JOHNSON CITY, Tenn. (WJHL) – Katie Murphy spread her arm toward a large abstract painting in her garage, “On and Ever Onward.”
“This painting is about the feeling of desperation after being displaced, and so I wanted it to capture the energy of panic and fear after a realization of not being able to go back to one’s home,” Murphy said Monday. It also sums up the kind of experience Murphy and her fellow graduating fine art students at East Tennessee State University endured as they saw the exciting and joyous senior capstone exhibition season melt away.
A collection of Murphy’s paintings, the capstone work of her bachelor of fine arts degree, would have been on full display at ETSU’s Slocumb Gallery this month.
“It has been a heartbreaking season of loss to not get to show the work that I’ve been working towards for the past five years,” said Murphy, a mother of three who left teaching to pursue her art degree and was a part-time student.
COVID-19 restrictions prevented the major exhibition for Murphy and her fellow studio BFA grads, along with the final exhibitions of a couple of master of fine arts students. Those grad students included National Guard veteran Ross Byrd, whose final installation, titled “Silly Trip Wires,” loses a great deal without interactivity.
“It’s meant to kind of mimic a building in Iraq or Afghanistan,” Byrd said of the 35-foot-long, 14-foot-wide, 7.5-foot-high exhibition currently sitting in a garage in ETSU’s Valleybrook campus.
Byrd served a deployment in Afghanistan as a combat engineer and was part of a “route clearance” crew. “We went out and cleared IEDs (improvised explosive devices, including roadside bombs),” Byrd said.
Those experiencing his installation would have ventured through with cans of silly string, spraying it as a way of discovering trip wires – something soldiers found to be a workable solution around 2004.
“The installation asks people to consider what it’s like doing these sorts of activities every day for a year, under much more grueling circumstances than it can reproduce, and think about why soldiers can have PTSD and anxiety,” Byrd said.
Instead of friends, family and community members having such an experience, Byrd faced the anxiety of all that work feeling as though it had been for naught.
While it was a crushing blow, students and their professors worked up some creative virtual solutions on the fly.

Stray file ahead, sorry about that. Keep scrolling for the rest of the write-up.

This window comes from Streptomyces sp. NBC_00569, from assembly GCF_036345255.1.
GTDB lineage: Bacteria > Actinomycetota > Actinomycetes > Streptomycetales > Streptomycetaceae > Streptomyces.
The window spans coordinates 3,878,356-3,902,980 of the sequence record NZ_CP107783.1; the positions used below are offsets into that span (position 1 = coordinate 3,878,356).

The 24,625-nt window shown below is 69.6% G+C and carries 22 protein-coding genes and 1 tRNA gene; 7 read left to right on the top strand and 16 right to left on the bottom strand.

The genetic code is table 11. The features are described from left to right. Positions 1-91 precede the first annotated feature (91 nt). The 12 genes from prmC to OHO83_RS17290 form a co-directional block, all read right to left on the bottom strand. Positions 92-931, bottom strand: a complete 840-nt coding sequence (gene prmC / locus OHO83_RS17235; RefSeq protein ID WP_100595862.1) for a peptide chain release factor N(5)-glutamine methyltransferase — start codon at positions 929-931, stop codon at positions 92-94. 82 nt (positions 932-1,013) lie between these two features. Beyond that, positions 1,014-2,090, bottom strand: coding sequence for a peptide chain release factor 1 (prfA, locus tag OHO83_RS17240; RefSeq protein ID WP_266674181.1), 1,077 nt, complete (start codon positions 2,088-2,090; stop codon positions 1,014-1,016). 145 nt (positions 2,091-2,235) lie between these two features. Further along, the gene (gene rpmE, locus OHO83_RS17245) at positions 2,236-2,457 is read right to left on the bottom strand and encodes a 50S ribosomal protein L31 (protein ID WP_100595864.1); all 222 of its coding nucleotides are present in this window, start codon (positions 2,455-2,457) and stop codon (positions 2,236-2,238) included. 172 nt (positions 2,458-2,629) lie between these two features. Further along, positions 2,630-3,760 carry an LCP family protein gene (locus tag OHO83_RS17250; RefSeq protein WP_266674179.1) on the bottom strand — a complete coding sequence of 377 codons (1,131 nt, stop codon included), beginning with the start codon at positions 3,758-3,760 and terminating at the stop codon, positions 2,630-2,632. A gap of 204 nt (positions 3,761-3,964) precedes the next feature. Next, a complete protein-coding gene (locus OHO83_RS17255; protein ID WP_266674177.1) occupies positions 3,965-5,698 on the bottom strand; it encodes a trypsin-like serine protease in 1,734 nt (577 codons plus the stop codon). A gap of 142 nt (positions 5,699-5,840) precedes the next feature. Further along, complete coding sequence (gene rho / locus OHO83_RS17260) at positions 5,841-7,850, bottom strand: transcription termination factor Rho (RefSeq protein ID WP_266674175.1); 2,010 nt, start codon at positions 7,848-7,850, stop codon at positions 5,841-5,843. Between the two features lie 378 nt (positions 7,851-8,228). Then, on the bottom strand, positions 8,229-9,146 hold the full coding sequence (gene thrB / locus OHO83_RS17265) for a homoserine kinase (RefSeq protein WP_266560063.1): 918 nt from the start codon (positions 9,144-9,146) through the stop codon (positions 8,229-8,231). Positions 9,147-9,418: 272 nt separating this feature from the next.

“We wanted to do everything we could to give them, if not all the things they would normally get in graduation, some semblance of that,” said Mira Gerard, chair of the Department of Art & Design.
Those innovations include a paperback book that will include high-quality images of the graduates’ work, as well as virtual exhibitions that at least the faculty could experience. And as long as things are opened back up, they’ll be invited to join the typically smaller fall graduating class in a makeup of the missed public exhibitions.
Two years worth of work
Gerard said fine arts students in a variety of media, including graphic design, spend the bulk of their final two years on the capstone project.
“Those capstone programs have a professional component,” Gerard said. “They work their entire junior and senior year, really, developing a portfolio of related work that they’re going to bring out into the world in order to get jobs, in order to move to the next level of their career, and so it’s everything.
“Their entire senior year is all about refining the portfolio that they started before that.”
The final semester includes documentation, extended research and writing and prepping for an oral defense conducted in front of their work.
“This is a huge change for them and it takes away a lot of the experience that they were going to have,” Gerard said.
For her part, though, Murphy is pleased with the collective efforts that have helped salvage her final semester. No, there won’t be crowds of friends, family and community members meandering through Slocumb as she and her fellow seniors stand by proudly.
They’ll be the first class to receive a book, though, and they’ll be able to order additional copies. They’ll have endured a trial that exemplifies what art is about, too.
“I think artists are by nature creative and we’re great problem solvers,” Murphy said. “We’re constantly having to solve problems on the canvas or different media, and so we just had to figure out different ways to communicate.
“I did my BFA oral defense on a Zoom calls and I prepared materials digitally and felt very confident still about the work that I was able to show and present.”
Come fall, Murphy and Byrd both hope they’ll be communicating in person with visitors to their installations. COVID permitting, their works will be interspersed with those of fall graduates at Slocumb Gallery in ETSU’s Ball Hall and at the Reece Museum.
It will give people a chance to see Byrd’s artist’s statement, as well as letters from veterans explaining the difficulties of returning to society after traumatic experiences in war zones. Visitors to the exhibit will expend their remaining silly string in the installation’s last room, where it will continue to build up and in essence create a new, communal sculpture, Byrd said.
“It’s a metaphor of the experiences and interaction people have in the service, where you might find people from 13 countries at the chow hall in Kandahar. We couldn’t achieve our objectives without help from all the countries involved.”
Gerard said she’s hoping for a great experience for everyone this fall and hopes many of the graduates are able to participate.
“Tons of people come, we have a big reception, we have food and it’s really a wonderful sort of culminating experience for them. And it mirrors what happens in the art world.”
Spring graduates will also have the chance to exhibit some of their work at the Reece Museum on campus after faculty members elected to give up space for an already scheduled faculty show.